A new research has revealed the complete genetic code of a woman who was the oldest living person when she died at the age of 115.
The study was presented at the American Society of Human Genetics annual meeting in Montreal, Canada, by a team of researchers led by Henne Holstege from the VU University Medical Center in Amsterdam.
According to the reports, despite her age at the time of her death, the woman had a very sharp mind without any signs of dementia. It was also suggested that it was due to her genes that she was protected against the degenerative condition of dementia.
The researchers also said that further studies could provide useful insights as to why some people are born with genes for a longer life.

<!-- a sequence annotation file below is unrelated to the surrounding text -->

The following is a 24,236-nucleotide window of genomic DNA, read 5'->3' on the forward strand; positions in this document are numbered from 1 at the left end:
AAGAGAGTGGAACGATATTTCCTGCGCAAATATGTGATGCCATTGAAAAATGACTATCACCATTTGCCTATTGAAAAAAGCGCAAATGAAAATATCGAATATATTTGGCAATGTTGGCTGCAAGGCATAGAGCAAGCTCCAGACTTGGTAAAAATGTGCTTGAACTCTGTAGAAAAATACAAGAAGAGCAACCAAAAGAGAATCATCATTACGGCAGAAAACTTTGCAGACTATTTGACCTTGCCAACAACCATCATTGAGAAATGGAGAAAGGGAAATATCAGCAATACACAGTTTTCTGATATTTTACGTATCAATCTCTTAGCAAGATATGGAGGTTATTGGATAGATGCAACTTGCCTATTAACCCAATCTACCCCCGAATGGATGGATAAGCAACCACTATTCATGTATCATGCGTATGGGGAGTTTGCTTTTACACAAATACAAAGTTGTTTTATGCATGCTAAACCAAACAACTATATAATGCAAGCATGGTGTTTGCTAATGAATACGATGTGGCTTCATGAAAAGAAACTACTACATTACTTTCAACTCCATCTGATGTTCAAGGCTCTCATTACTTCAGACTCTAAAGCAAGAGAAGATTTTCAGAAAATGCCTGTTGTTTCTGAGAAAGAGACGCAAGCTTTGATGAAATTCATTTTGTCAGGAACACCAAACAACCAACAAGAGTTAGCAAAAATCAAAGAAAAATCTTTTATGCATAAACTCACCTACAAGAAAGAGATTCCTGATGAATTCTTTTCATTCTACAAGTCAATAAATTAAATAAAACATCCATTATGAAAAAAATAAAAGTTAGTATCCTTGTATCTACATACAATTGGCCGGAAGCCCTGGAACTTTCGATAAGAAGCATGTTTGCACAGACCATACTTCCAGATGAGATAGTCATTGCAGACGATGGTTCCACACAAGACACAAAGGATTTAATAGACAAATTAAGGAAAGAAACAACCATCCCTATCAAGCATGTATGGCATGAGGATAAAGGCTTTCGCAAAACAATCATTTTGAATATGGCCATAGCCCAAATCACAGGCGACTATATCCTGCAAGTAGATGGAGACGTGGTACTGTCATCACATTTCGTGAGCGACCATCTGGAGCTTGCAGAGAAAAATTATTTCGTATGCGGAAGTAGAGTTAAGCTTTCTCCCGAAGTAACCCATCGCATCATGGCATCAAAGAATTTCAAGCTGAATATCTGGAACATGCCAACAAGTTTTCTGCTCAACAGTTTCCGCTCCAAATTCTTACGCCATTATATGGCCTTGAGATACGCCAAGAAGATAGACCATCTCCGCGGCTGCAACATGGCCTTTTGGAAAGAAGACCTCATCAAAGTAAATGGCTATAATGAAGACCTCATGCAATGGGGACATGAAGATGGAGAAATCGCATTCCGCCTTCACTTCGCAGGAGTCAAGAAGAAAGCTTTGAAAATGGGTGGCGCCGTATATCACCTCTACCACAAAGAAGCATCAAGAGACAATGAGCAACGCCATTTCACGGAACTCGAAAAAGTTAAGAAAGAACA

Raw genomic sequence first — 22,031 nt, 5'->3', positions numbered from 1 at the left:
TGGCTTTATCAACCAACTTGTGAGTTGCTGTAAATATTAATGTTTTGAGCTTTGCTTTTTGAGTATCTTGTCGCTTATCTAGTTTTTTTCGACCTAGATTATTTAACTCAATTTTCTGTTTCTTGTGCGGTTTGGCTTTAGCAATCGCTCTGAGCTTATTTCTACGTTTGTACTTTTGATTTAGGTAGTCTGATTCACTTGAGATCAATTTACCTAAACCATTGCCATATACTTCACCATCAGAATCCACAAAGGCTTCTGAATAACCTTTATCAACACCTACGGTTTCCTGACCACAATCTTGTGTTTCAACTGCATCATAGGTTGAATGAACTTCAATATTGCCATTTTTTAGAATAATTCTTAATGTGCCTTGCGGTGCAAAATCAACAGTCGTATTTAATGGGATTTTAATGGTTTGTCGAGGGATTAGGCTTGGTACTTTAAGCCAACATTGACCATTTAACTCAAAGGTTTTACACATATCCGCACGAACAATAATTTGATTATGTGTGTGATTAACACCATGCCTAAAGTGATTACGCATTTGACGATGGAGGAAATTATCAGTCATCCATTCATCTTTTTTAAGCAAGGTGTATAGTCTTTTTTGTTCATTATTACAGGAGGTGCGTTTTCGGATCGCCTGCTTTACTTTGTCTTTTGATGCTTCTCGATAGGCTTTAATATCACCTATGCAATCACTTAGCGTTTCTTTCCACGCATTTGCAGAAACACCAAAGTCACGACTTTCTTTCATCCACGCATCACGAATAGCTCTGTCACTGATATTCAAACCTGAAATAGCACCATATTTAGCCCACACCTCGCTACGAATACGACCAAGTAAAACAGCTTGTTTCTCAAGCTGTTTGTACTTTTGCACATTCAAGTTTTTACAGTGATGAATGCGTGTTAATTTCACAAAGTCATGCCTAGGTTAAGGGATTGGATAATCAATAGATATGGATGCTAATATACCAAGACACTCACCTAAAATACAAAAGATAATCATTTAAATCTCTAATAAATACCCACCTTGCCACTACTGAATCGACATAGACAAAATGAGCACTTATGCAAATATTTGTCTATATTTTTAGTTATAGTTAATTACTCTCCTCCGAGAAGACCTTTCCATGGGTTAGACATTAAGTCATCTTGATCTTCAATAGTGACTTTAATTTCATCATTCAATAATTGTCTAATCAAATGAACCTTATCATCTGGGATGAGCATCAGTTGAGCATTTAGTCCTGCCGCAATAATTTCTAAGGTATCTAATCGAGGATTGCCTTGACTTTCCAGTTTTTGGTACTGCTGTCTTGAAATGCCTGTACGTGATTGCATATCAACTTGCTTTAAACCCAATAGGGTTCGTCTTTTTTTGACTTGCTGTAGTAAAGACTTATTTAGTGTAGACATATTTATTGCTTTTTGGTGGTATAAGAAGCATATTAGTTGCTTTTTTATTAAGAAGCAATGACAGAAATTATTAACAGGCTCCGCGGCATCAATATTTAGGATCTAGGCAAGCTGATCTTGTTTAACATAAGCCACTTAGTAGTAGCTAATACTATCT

It was also revealed that the woman died of gastric cancer after having being treated for breast cancer at the age of 100.
The BBC reported that the woman was born prematurely and had a long and healthy life. Following her death, a postmortem examination indicated that she was not suffering from dementia. In fact, a test of her mental skills demonstrated that she had the performance of a woman aged 60-75 years at around the age of 113.
Sequencing the genome of the world's oldest woman is an important starting point to understand how DNA variation relates to the process of having a long, healthy life. But in order to really understand the underlying biology of living a long, healthy life, we will need to look at the DNA sequence of hundreds or thousands of people, the BBC quoted Dr Jeffrey Barrett of the Sanger Centre in Cambridge as commenting on the new study.